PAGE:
The U.S. Preventive Services Task Force recommends that women should start getting regular mammograms every two years once they reach 50. But new research indicates that might be too late for many women.Ã‚Â Fifty percent of breast cancer deaths occur in women under 50, and 71 percent of them are among women who havenÃ¢â‚¬â„¢t received regular mammograms, according to a new study in the journal Cancer.
The researchers looked at all cases of women who had been diagnosed with invasive breast cancers at Partners HealthCare Hospitals in Boston between 1990 and 1999, then followed them through 2007. Out of the 609 breast cancer deaths, 71 percent of them were women who either never received a screening mammogram or hadnÃ¢â‚¬â„¢t had one in more than two years. And half of all deaths occurred in women who had not even reached the age at which mammograms are suggested by the U.S. Preventive Services Task Force.
The Great Screening Debate So does that mean women should start scheduling mammograms ASAP? While the USPSTF suggests mammograms every two years starting at age 50, many clinicians and organizations disagree. For instance, the American Cancer Society recommends women get annual screenings starting at age 40, and the American Congress of Obstetricians and Gynecologists agrees. For women who have a first-degree relative with breast cancer, the American College of Radiology suggests getting mammograms beginning at age 25-30, or 10 years before the age of the relativeÃ¢â‚¬â„¢s diagnosis.
Confused? YouÃ¢â‚¬â„¢re not alone. Ã¢â‚¬Å“There is no question that it can cause confusion in women,Ã¢â‚¬Â says lead study author Blake Cady, M.D., professor of surgery at Harvard Medical School. Ã¢â‚¬Å“One of the things that happened after the [USPSTF report on new screening guidelines] was the number of women getting screened started to go down as a reflection of that confusion.Ã¢â‚¬Â This might be because women who really didnÃ¢â‚¬â„¢t feel like getting screened used it as an excuse to put it off, or it could be the case that doctors werenÃ¢â‚¬â„¢t recommending it as often, says Cady.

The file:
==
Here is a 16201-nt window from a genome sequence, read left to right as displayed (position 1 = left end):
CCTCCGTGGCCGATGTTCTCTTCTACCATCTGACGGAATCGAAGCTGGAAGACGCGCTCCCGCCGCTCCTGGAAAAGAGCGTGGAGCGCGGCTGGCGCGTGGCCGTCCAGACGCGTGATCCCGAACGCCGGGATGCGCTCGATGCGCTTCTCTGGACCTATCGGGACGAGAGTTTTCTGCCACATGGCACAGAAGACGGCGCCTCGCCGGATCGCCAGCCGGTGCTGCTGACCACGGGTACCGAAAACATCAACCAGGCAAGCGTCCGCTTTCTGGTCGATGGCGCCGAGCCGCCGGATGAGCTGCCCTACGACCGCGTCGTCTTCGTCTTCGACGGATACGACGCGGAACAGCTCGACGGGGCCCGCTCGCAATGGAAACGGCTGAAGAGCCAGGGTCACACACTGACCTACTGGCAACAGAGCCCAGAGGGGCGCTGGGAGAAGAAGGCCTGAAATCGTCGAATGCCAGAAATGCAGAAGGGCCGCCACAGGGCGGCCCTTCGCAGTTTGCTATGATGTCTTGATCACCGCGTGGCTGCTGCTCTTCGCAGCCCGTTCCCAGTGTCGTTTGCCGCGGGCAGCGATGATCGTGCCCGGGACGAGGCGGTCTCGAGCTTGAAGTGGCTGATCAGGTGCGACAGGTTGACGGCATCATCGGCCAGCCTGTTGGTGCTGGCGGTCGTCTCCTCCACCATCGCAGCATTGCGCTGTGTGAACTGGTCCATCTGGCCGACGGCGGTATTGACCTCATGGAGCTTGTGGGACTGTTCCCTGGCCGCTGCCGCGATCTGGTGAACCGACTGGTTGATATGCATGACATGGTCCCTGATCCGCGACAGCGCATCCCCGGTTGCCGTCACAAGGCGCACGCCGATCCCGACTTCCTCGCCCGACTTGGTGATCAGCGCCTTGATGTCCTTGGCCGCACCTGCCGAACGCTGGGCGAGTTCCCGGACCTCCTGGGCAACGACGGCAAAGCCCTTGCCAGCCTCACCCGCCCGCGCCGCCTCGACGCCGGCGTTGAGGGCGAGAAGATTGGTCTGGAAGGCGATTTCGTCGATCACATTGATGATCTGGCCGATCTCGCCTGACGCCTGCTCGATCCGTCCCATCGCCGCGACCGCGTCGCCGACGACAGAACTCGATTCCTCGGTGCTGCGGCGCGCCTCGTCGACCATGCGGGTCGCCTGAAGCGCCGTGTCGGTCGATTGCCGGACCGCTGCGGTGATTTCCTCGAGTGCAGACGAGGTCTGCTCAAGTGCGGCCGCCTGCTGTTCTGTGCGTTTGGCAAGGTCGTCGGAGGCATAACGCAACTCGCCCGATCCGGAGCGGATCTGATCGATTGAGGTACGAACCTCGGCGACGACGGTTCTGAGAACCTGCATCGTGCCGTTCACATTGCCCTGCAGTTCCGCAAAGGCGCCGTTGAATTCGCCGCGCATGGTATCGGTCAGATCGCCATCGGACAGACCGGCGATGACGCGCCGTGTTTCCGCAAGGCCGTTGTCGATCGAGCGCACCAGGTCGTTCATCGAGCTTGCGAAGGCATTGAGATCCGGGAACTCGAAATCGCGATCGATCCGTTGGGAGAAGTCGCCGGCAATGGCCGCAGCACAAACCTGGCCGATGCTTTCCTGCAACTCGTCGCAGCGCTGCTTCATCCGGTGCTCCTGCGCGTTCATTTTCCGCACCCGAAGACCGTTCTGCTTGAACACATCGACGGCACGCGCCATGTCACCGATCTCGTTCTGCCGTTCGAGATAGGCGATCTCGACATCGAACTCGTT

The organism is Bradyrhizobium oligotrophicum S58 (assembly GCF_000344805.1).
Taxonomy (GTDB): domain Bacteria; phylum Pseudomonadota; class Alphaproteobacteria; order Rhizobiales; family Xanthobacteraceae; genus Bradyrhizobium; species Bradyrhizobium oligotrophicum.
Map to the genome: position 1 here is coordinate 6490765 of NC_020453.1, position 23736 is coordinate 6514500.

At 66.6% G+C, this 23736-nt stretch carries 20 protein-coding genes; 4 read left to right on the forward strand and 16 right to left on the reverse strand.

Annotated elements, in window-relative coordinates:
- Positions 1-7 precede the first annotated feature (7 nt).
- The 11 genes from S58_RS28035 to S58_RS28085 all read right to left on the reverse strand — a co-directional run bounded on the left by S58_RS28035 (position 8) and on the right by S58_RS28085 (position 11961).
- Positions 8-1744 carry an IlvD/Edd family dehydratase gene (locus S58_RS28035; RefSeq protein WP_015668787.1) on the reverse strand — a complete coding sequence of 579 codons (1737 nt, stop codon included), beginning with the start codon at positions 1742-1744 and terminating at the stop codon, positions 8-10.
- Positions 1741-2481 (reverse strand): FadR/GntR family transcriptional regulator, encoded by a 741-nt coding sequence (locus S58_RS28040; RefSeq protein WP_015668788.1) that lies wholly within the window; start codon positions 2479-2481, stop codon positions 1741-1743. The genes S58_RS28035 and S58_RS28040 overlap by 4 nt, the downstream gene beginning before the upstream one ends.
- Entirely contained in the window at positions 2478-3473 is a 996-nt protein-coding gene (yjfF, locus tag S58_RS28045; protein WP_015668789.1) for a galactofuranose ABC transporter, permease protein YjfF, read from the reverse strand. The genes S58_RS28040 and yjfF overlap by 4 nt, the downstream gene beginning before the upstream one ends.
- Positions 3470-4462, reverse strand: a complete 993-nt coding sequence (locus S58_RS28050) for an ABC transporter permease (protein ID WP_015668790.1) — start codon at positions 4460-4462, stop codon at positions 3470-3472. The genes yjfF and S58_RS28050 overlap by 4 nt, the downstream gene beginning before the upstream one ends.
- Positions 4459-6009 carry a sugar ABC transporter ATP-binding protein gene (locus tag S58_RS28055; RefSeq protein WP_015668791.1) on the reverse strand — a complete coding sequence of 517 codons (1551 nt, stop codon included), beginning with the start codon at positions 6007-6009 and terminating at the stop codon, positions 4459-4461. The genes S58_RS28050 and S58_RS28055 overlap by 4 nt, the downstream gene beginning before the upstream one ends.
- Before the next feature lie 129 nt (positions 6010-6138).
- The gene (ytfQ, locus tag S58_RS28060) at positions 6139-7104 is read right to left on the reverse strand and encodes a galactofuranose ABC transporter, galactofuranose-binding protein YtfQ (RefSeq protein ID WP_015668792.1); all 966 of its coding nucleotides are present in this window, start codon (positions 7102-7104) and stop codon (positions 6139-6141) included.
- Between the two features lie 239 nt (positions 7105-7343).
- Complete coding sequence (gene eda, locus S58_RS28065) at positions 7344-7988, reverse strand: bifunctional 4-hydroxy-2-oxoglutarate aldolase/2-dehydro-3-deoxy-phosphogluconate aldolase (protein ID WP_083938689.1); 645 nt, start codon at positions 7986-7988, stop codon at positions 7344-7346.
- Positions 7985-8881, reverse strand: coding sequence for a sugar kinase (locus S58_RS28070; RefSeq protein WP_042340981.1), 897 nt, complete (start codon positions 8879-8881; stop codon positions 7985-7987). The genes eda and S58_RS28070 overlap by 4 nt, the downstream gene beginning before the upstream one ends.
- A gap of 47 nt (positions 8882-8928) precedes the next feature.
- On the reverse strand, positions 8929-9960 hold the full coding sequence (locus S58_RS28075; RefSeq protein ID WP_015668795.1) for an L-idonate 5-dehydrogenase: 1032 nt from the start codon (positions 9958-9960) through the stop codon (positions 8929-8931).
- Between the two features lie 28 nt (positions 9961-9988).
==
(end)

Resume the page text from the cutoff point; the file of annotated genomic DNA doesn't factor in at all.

Your Plan of Action Unfortunately, there is no easy answer to the question of what age you should be when you start getting screened. If you wait until age 50, you may miss out on early detection that could save your life. But screening in younger woman has its risks too, since false positives are much more common, says Cady. That might be why many clinicians urge patients to start screening annually at age 40. The best advice: Know your risk factors and talk to your doctor about when to schedule regular mammograms. And most importantly, donÃ¢â‚¬â„¢t let conflicting recommendations lead you to put off screening altogether.
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